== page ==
Higher power who?

Dear Dr. Brilliant Cliché,

I recently admitted to being an alcoholic and I have reached out for help. But all I get is this “higher power” bullshit! I do not believe in god! Can’t anyone help me without forcing religion down my throat? Can’t I stay sober without god? Can’t I just take a pill?

Owen My Own

Dear Own,

Quite frankly, in my opinion, NO! The god of AA is not some guy sitting in a chair judging your good deeds from your bad. That’s Santa Clause. The god of AA (higher power) is really a metaphor for intention and action- the intention being sobriety, and the action being the work to get there.

All that you know, and all that you are, is solidified as your EGO. So far, your ego has directed you to be an alcoholic.  Unless you turn your ego off, you will never gain control of your life. You will just be a puppet of your own faulty programming, and a puppet of alcohol.

Here’s a metaphor: let’s say that at some point in your life, someone hacked into your brain and introduced a virus. This virus has been feeding you false information ever since. You can’t discriminate between what’s real and what’s viral programming. The only way to ever regain control is completely wipe your brain clean, re-boot the system, and start from scratch.

For you, as an alcoholic, wrongful thinking is the virus that was planted, and your ego is the brain that needs to be wiped clean.

The first step is to admit that you have no control and your programming is faulty. You can’t tell what is real and what is not. The twelve steps is a re-programming manual but it can’t, on its own, override your ego. This is where the concept of higher power comes in handy.

Here’s a useful way of thinking which comes from a Buddhist meditation practice. The person you wish to become already exists in the future. Your future self wants your present self to be successful in growing and changing. The very life of your future self depends on the success of your present self. So, that is where your help and guidance will come from. You can converse with and trust in this future self and if you lie, cheat, or stray, you will only lie, cheat, and steal from reaching your own potential.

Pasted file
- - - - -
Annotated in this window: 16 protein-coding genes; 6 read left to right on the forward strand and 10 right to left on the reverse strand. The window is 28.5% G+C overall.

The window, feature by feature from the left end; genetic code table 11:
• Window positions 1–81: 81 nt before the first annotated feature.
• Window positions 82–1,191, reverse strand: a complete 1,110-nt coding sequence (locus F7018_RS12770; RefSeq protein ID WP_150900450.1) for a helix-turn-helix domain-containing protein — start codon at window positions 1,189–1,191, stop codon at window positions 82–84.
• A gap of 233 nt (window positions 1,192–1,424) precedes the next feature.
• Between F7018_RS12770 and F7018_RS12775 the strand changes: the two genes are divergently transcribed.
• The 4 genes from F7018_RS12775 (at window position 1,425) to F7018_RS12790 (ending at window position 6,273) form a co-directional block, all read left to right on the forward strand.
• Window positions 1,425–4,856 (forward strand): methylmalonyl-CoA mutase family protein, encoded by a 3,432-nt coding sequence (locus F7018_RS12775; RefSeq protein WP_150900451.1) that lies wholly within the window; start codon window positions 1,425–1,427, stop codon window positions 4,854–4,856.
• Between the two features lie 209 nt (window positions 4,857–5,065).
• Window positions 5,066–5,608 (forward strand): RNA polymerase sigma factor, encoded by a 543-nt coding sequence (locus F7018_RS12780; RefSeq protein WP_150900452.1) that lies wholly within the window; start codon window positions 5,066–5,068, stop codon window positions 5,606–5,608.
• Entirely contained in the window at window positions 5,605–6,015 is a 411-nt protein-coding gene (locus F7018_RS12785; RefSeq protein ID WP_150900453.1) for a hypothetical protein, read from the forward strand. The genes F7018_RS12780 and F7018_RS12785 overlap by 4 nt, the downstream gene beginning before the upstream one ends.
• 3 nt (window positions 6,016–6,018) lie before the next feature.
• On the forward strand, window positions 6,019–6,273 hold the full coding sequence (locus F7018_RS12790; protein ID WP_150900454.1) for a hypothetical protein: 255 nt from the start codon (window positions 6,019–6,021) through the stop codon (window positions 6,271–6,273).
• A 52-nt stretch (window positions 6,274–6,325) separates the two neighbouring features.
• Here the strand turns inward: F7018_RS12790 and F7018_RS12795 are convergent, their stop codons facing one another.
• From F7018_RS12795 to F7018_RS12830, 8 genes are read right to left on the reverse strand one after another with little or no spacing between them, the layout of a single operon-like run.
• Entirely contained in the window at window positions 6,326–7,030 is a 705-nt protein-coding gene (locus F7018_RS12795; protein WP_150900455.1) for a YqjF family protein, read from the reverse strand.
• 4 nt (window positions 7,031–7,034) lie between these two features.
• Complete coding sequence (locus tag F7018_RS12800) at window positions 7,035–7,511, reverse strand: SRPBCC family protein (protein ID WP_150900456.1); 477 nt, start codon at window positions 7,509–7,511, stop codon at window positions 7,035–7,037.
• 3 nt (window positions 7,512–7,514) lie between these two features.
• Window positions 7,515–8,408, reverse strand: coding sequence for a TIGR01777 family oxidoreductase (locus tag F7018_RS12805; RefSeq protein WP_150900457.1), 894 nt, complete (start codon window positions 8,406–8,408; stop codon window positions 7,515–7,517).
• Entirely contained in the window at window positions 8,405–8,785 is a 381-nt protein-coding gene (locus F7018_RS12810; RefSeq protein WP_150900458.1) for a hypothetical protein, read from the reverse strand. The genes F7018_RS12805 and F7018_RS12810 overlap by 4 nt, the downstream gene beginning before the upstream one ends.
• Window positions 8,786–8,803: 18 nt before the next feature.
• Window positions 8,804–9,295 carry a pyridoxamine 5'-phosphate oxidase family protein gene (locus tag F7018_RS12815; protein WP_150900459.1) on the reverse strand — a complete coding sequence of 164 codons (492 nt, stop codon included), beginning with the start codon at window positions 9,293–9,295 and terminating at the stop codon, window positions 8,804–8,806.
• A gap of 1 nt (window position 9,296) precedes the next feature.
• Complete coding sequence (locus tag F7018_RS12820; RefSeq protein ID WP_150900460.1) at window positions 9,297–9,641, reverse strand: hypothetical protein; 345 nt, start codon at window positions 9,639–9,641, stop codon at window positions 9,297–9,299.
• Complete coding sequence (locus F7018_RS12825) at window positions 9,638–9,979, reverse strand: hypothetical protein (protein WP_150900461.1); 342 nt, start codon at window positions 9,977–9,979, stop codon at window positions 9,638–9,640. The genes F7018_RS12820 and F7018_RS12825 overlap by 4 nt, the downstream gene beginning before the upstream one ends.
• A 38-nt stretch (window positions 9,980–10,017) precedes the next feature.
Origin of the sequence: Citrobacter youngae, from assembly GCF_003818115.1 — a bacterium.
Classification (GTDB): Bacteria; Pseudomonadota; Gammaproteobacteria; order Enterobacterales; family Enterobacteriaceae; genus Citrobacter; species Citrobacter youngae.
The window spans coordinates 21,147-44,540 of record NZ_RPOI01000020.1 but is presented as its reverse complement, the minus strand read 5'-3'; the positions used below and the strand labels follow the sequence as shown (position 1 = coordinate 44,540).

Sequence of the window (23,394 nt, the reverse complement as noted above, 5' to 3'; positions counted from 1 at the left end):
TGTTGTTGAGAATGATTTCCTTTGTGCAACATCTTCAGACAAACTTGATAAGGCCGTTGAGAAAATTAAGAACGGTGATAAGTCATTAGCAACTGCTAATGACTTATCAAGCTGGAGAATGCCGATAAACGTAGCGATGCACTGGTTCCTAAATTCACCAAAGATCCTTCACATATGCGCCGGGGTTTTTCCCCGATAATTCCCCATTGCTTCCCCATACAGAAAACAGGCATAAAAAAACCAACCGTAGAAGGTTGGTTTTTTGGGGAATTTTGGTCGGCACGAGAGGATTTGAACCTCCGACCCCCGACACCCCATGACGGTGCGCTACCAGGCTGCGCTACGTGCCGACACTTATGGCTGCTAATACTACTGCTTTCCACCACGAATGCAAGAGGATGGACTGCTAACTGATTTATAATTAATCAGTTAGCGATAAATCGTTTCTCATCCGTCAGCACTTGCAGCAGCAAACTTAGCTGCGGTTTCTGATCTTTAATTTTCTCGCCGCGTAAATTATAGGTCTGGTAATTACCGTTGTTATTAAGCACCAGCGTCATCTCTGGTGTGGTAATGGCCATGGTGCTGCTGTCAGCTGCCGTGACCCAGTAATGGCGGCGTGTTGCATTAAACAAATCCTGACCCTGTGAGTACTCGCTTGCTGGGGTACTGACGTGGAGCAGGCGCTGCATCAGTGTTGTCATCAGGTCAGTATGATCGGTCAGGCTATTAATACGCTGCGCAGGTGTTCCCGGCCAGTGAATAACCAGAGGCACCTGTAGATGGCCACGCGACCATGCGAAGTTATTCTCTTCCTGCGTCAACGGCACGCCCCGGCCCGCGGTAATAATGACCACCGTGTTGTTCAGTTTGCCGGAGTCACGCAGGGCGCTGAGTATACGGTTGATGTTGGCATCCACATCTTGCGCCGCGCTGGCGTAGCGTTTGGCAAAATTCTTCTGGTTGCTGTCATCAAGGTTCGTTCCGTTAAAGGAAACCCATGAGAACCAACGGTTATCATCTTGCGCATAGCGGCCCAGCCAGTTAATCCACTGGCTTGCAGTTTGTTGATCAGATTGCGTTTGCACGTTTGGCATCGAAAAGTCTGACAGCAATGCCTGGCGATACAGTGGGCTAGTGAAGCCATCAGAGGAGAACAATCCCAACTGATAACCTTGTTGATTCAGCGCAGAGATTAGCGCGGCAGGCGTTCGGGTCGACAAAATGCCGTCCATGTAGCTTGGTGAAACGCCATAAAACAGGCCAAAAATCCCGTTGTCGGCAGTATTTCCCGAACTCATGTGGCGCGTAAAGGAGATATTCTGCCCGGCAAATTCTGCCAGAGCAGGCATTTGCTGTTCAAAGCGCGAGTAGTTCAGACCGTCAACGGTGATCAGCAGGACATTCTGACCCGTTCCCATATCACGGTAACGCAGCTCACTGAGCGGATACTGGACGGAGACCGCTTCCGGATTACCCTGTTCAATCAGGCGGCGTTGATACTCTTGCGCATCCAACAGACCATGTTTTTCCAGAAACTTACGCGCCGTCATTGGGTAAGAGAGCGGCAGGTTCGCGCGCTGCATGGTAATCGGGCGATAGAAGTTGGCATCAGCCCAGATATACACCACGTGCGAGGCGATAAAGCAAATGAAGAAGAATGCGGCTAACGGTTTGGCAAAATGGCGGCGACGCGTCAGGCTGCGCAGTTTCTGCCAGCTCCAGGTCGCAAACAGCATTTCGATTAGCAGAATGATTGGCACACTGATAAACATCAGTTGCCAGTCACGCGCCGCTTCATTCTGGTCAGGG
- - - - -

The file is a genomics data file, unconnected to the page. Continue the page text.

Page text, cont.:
The importance of higher power lies in its concept of intent and action. It makes no difference which religion or path you choose, as long as you connect to a group that has intent and action. The dervishes cut off their ego through spinning; the Buddhists cut their ego through meditation; and AA does it through humility, admitting helplessness, and asking for help.

Good luck in your sobriety but remember that any rehabilitation, mental or physical, relies on the support and help of other people. You need to learn new habits and thinking, and it will take time and practice. Don’t try to go it alone; this problem is bigger than you are.

Dr. Brilliant Cliché

Granny concurs; she added her two cents when she edited Dr. Brilliant’s reply!

One additional comment- if you think that you can take a pill to achieve sobriety, you’re on your way to substituting drugs for alcohol. The fact that you are thinking this way is a further illustration that you don’t have the ability to deal with alcoholism on your own. You may not believe in a higher power… but I think it’s time to admit that YOU are not a higher power. Get some help.


About Dr. Brilliant Cliché

Dr. Brilliant Cliché and the Granny Dr. are a fictional web presence and advice blog. Together we offer a joint perspective that is deep but not academic, entertaining but not fluff, and educated yet street smart. By joining the internet community we hope to share thoughts and stimulate insightful conversation around pressing issues that affect us all. Looking forward to hearing your thoughts. (This is not a site for therapy nor does it intend to replace medical or other professional care. ) You can leave comments here or email The Dr. at dr.brilliantcliche@yahoo.com and don’t forget to like us on facebook. Our facebook page is Dr. Brilliant Cliche
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